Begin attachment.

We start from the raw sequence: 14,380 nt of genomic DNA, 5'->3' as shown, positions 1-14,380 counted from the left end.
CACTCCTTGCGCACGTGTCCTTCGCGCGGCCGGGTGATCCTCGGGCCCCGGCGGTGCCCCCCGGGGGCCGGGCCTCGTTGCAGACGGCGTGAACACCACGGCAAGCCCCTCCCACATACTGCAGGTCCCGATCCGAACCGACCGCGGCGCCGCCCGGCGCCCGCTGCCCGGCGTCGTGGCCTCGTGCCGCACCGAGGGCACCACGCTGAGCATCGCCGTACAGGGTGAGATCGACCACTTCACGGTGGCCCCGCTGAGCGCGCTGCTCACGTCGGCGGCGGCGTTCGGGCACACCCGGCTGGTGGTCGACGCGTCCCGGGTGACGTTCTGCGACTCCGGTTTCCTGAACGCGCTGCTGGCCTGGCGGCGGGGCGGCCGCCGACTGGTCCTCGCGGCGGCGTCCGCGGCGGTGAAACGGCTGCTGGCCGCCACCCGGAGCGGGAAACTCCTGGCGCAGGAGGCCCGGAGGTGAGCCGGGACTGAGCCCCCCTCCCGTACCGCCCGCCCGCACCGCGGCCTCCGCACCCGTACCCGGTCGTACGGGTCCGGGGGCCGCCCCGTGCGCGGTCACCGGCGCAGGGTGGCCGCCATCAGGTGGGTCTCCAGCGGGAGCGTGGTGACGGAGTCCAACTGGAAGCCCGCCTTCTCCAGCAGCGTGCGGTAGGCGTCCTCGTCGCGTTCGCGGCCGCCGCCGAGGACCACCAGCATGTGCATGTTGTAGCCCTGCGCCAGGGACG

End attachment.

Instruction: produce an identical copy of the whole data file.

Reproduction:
We start from the raw sequence: 14,380 nt of genomic DNA, 5'->3' as shown, positions 1-14,380 counted from the left end.
CACTCCTTGCGCACGTGTCCTTCGCGCGGCCGGGTGATCCTCGGGCCCCGGCGGTGCCCCCCGGGGGCCGGGCCTCGTTGCAGACGGCGTGAACACCACGGCAAGCCCCTCCCACATACTGCAGGTCCCGATCCGAACCGACCGCGGCGCCGCCCGGCGCCCGCTGCCCGGCGTCGTGGCCTCGTGCCGCACCGAGGGCACCACGCTGAGCATCGCCGTACAGGGTGAGATCGACCACTTCACGGTGGCCCCGCTGAGCGCGCTGCTCACGTCGGCGGCGGCGTTCGGGCACACCCGGCTGGTGGTCGACGCGTCCCGGGTGACGTTCTGCGACTCCGGTTTCCTGAACGCGCTGCTGGCCTGGCGGCGGGGCGGCCGCCGACTGGTCCTCGCGGCGGCGTCCGCGGCGGTGAAACGGCTGCTGGCCGCCACCCGGAGCGGGAAACTCCTGGCGCAGGAGGCCCGGAGGTGAGCCGGGACTGAGCCCCCCTCCCGTACCGCCCGCCCGCACCGCGGCCTCCGCACCCGTACCCGGTCGTACGGGTCCGGGGGCCGCCCCGTGCGCGGTCACCGGCGCAGGGTGGCCGCCATCAGGTGGGTCTCCAGCGGGAGCGTGGTGACGGAGTCCAACTGGAAGCCCGCCTTCTCCAGCAGCGTGCGGTAGGCGTCCTCGTCGCGTTCGCGGCCGCCGCCGAGGACCACCAGCATGTGCATGTTGTAGCCCTGCGCCAGGGACG